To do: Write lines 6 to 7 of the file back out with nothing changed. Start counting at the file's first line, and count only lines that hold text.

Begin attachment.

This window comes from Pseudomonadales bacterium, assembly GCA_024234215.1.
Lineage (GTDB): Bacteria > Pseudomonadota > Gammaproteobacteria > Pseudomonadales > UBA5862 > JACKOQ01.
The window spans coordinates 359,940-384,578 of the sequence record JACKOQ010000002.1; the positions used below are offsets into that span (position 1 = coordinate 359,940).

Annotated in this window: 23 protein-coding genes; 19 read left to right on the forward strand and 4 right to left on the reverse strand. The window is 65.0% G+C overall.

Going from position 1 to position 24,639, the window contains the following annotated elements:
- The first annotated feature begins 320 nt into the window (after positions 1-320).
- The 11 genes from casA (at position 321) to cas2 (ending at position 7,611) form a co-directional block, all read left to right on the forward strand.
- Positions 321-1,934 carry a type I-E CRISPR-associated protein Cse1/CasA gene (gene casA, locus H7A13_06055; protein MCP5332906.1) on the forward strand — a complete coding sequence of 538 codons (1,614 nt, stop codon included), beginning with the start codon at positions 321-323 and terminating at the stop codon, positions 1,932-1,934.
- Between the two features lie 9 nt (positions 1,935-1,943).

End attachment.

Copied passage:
- The first annotated feature begins 320 nt into the window (after positions 1-320).
- The 11 genes from casA (at position 321) to cas2 (ending at position 7,611) form a co-directional block, all read left to right on the forward strand.